Abstract

A better understanding of the SARS-CoV-2 virus behavior and possible risk factors implicated in poor outcome has become an urgent need. We performed a systematic review in order to investigate a possible association between body weight and prognosis among patients diagnosed with COVID-19. We searched in Cochrane Library, EMBASE, MEDLINE, WHO-Global Literature on Coronavirus Disease, OpenGrey, and Medrxiv. We used the ROBINS-I tool or Cross-Sectional/Prevalence Study Quality tool from AHRQ, to evaluate the methodological quality of included studies. Nine studies (two prospective cohorts, four retrospective cohorts and three cross-sectional) were included and assessed the relationship between obesity and COVID-19 prognosis. Risk of bias of the included studies ranged from moderate to critical. Clinical and methodological heterogeneity among them precluded meta-analyses. Most of the included studies showed some degree of association to: (a) higher BMI and worse clinical presentation and (b) obesity and need of hospitalization. The results were inconsistent about the impact of obesity on mortality. Based on limited methodological quality studies, obesity seems to predict poor clinical evolution in patients with COVID-19. Further studies with appropriate prospective design are needed to reduce the uncertainty on this evidence.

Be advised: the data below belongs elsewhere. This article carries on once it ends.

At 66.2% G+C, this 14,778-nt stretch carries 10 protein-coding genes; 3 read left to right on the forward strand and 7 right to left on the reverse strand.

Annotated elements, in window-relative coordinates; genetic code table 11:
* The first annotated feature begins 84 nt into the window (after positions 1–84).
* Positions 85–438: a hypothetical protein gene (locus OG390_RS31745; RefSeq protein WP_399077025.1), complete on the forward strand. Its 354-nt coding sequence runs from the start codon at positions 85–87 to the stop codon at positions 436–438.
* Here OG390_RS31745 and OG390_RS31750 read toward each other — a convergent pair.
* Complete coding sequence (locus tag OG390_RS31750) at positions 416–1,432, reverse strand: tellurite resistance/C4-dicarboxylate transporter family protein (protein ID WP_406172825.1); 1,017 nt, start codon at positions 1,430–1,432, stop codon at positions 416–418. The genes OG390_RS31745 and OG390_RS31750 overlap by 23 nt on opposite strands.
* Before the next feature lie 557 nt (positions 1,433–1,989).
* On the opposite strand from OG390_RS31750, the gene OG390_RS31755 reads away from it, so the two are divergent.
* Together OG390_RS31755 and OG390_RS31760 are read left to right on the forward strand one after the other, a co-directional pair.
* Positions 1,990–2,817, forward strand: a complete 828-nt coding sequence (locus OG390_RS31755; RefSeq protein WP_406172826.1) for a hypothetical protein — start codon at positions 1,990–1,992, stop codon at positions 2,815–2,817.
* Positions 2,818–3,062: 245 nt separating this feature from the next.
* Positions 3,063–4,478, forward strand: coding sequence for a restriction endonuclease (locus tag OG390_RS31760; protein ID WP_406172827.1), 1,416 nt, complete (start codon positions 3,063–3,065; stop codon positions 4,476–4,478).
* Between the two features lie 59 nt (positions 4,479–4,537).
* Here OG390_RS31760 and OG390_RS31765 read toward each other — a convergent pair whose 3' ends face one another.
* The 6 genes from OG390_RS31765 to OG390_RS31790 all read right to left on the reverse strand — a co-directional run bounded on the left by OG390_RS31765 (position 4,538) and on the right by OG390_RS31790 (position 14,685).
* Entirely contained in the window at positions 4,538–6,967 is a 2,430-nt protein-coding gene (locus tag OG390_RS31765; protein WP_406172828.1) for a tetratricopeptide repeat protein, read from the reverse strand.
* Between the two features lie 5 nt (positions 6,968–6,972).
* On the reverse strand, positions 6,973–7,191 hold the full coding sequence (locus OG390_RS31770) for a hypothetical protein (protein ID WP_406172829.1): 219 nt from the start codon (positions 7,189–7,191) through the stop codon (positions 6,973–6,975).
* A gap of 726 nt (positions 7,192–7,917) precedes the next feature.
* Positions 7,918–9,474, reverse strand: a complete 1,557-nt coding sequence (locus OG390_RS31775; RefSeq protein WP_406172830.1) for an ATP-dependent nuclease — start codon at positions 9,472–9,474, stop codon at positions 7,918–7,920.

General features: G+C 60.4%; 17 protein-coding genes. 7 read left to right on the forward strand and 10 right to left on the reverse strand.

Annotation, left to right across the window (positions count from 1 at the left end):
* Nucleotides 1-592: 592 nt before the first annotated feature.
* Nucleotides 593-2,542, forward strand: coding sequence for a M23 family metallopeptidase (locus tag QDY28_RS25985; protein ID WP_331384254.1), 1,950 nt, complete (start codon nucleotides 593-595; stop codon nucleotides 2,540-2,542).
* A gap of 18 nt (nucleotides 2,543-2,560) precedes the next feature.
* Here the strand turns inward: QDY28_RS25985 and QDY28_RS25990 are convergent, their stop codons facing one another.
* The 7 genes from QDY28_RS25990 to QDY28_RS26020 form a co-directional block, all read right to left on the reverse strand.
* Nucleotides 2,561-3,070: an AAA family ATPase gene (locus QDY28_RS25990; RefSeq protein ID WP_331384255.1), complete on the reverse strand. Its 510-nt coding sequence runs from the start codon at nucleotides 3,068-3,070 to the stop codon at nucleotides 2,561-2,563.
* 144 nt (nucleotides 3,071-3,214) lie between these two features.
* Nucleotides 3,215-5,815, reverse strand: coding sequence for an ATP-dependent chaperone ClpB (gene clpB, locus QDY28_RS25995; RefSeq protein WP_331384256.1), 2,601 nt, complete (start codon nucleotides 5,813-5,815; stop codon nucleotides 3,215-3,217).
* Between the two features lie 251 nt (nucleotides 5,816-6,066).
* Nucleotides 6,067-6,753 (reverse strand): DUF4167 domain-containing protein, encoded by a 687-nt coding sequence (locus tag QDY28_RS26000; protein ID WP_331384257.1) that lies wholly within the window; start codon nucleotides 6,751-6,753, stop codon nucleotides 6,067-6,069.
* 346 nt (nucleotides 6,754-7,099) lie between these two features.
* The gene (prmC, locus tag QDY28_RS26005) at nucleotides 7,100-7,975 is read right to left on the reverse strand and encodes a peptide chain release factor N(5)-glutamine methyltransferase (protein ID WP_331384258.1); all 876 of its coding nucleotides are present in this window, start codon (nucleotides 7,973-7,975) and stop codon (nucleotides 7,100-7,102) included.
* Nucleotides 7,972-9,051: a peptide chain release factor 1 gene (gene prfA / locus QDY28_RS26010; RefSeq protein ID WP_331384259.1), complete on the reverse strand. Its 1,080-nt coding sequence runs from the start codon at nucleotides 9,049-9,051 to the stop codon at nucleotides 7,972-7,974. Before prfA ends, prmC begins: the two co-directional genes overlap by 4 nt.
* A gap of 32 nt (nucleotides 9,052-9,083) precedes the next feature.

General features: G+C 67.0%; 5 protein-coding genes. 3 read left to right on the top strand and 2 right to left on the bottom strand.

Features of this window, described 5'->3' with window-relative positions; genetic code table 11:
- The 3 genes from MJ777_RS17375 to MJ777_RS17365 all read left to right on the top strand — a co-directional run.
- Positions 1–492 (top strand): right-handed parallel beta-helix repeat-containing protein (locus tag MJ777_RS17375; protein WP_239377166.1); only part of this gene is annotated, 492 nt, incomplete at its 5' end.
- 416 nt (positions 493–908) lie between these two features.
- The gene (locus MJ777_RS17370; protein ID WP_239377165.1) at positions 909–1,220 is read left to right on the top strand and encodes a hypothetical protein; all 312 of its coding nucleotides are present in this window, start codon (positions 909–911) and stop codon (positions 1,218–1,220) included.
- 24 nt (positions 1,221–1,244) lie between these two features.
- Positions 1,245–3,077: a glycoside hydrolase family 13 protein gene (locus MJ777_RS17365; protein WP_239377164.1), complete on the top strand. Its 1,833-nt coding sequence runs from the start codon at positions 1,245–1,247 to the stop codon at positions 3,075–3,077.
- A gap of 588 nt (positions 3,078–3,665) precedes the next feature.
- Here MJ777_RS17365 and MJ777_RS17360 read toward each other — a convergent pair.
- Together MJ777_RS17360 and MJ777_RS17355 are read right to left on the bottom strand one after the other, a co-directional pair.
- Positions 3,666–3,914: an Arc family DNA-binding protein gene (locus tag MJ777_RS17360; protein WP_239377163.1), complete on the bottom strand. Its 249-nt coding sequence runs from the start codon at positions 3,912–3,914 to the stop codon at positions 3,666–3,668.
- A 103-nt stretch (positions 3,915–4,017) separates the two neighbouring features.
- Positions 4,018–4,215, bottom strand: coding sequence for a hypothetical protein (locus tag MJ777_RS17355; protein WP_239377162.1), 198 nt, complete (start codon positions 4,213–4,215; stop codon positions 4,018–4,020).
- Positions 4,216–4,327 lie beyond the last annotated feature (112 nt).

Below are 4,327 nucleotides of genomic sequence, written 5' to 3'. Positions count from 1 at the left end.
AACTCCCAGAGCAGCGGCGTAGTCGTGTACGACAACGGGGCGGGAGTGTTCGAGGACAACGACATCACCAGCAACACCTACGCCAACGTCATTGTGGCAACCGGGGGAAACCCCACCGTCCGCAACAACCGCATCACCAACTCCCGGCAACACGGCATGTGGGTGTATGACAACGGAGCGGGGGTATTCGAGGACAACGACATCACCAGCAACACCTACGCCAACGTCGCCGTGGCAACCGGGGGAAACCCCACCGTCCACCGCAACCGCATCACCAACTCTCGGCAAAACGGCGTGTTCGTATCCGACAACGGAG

All age groups Risk group Risk factor COVID-19